Greater nurse staffing may improve patient outcomes and reduce costs

1. There were lower 30-day mortality rates two years after implementation of the nursing ratio policy compared to baseline.

2. The reduction in length of stay and readmission rates reduced health care costs substantially.

Evidence Rating Level: 2 (Good)

Study Rundown: Public policy implementing minimum nurse-to-patient ratios have sought to improve patient outcomes with increased staffing standards. This prospective panel study evaluates efficacy and outcomes after Queensland implemented nursing ratios for adult medical-surgical wards at public hospitals in 2016. The results of this study demonstrated public policy intervention was effective at decreasing the average number of patients per nurse. In intervention hospitals, improvements in mortality, length of stay (LOS), and readmission rates were observed compared to pre-intervention. This entailed significant cost savings despite cost associated with increased staffing; thus, increased staffing was found to be advantageous for hospitals. This study contributes to the body of literature supporting increased staffing for better patient outcomes with more manageable nursing workload and positive returns on investment.

Click to read the study in The Lancet

Relevant Reading: Valuing hospital investments in nursing: multistate matched-cohort study of surgical patients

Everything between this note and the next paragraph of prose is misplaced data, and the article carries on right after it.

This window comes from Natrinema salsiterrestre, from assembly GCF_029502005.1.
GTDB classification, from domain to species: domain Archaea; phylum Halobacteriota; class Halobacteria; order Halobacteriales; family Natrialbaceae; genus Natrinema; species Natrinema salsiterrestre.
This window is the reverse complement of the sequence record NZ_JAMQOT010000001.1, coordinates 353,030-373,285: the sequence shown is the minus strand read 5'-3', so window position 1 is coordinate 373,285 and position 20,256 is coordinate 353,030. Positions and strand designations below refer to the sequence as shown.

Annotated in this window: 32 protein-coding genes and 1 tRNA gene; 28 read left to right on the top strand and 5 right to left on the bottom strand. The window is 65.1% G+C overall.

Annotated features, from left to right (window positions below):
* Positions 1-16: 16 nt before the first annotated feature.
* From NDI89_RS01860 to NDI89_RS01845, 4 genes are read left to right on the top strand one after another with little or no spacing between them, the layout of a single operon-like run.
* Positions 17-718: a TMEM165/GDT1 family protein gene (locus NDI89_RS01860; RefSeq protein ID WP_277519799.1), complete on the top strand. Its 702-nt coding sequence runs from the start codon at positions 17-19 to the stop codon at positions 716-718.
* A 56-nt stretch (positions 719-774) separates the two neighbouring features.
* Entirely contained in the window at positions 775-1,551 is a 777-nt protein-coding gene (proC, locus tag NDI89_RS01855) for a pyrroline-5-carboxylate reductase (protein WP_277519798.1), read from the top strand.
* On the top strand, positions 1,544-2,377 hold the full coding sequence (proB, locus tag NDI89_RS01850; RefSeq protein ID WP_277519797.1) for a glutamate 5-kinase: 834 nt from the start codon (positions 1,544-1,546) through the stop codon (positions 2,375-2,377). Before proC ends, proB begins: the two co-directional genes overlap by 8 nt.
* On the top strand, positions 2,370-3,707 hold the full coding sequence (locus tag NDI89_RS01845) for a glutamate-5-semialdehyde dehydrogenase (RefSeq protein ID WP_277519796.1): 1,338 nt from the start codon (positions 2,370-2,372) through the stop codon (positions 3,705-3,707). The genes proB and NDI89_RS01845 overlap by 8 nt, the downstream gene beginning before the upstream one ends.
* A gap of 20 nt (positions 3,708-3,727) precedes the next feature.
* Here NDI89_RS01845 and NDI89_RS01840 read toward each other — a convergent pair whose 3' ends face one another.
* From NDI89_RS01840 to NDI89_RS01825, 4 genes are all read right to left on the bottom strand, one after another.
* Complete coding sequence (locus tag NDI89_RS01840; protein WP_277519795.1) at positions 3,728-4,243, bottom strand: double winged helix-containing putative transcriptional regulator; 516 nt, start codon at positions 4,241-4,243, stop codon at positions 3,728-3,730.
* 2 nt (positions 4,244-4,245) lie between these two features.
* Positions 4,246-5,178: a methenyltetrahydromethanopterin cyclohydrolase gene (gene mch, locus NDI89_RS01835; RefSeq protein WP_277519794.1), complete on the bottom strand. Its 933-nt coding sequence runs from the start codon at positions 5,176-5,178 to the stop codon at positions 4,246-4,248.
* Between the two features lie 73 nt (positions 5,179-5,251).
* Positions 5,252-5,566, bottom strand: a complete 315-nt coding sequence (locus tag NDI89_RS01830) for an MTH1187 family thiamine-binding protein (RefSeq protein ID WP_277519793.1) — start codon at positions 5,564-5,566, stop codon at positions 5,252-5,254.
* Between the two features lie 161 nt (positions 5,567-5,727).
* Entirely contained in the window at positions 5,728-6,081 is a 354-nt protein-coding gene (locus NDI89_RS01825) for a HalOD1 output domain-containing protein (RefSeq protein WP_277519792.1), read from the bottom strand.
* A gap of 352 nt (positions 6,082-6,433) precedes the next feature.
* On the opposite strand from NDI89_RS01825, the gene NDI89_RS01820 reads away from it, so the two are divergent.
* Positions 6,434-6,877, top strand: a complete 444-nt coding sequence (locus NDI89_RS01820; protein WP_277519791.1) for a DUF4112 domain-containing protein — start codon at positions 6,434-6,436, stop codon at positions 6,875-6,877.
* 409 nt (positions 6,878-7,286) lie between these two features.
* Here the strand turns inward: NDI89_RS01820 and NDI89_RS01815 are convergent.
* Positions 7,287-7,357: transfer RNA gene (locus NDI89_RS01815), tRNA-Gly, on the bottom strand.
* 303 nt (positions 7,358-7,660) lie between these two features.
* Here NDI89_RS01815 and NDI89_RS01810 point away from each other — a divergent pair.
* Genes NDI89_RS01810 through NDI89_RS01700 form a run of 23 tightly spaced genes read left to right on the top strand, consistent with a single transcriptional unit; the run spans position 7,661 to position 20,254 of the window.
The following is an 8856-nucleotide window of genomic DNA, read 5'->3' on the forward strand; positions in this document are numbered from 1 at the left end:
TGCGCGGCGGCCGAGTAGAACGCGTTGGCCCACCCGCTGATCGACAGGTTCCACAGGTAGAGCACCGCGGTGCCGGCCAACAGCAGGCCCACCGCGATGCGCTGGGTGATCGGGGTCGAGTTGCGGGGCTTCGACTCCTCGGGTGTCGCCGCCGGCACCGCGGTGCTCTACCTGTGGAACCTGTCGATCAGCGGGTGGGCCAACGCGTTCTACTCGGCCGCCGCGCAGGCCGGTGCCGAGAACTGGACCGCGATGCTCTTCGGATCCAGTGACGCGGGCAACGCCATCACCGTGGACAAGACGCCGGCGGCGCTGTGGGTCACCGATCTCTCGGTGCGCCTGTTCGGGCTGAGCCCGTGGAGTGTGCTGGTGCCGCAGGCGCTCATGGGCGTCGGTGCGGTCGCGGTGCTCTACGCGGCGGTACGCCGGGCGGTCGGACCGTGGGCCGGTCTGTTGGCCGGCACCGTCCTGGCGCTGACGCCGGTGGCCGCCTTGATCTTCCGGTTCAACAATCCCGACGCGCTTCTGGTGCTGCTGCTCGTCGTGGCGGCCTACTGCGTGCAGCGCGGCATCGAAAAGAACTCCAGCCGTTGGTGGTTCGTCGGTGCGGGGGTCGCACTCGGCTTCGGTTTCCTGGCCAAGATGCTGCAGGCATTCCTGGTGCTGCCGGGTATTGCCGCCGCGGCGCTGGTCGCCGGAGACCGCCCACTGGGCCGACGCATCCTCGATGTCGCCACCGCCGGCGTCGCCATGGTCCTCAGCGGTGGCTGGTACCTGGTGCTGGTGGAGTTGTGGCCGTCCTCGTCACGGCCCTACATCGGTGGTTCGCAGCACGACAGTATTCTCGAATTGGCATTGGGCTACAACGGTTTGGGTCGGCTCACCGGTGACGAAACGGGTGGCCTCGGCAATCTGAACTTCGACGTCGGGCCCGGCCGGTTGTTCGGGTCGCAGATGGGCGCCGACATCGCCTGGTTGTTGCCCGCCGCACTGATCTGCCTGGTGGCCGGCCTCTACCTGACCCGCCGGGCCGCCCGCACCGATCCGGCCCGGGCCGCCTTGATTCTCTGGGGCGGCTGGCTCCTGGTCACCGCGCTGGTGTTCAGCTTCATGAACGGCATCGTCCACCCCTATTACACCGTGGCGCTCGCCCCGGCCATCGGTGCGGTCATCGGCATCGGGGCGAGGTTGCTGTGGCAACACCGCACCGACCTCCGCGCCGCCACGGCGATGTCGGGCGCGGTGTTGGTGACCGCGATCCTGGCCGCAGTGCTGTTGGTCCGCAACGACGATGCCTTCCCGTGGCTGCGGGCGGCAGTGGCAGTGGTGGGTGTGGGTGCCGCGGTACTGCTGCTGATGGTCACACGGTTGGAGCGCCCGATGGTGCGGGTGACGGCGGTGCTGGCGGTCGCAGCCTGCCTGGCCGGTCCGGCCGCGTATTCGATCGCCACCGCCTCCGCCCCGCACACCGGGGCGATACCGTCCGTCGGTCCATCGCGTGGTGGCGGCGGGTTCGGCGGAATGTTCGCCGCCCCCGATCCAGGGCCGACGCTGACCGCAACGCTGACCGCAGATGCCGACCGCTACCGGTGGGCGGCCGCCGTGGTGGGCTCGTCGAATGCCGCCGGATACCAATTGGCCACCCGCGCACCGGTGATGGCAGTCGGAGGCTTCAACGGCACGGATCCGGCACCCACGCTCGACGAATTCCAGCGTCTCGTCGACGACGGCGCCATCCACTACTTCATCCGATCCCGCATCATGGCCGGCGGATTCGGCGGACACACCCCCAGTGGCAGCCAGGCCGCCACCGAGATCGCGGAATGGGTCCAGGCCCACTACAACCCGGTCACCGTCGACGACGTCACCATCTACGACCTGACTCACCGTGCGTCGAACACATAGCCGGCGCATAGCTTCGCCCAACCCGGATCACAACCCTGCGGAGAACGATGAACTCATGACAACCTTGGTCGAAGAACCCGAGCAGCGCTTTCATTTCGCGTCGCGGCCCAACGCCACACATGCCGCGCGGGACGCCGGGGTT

In-Depth [prospective cohort]: This study collected nurse-reported survey data at baseline and 2- years post-intervention from 55 hospitals, 27 of which affected by the minimum nursing ratio intervention (intervention hospitals) and 28 of which were comparison hospitals. Patient characteristics were collected as well. The primary outcome was nurse-to-patient ratio; other outcomes of interest were 30-day mortality, LOS, and 7-day readmission. At baseline, patients at intervention hospitals were generally sicker, as demonstrated through longer baseline LOS compared to comparison hospitals. After policy implementation, the average number of patients per nurse at comparison hospitals was 5.96 vs 4.37 at intervention hospitals. 30-day mortality was reduced post-intervention compared to baseline at intervention hospitals (OR = 0.89, 95% CI [0.84-0.95], p=0·0003), as were 7-day readmission rates (0·93, [0.89–0.97], p<0.0001). When the effects of staffing changes were assessed, intervention effect was significant for reduced LOS (incident rate ratio = 0.93, 95% CI [0·91–0·95], p<0.0001). The results of this study are limited by patient-level differences prior to intervention, non-randomized implementation of nursing ratios, and unmatched hospital characteristics. Despite these limitations, this study provided insight into the effects of public policy on patient outcomes through staffing minimums, justifying future research in this area.

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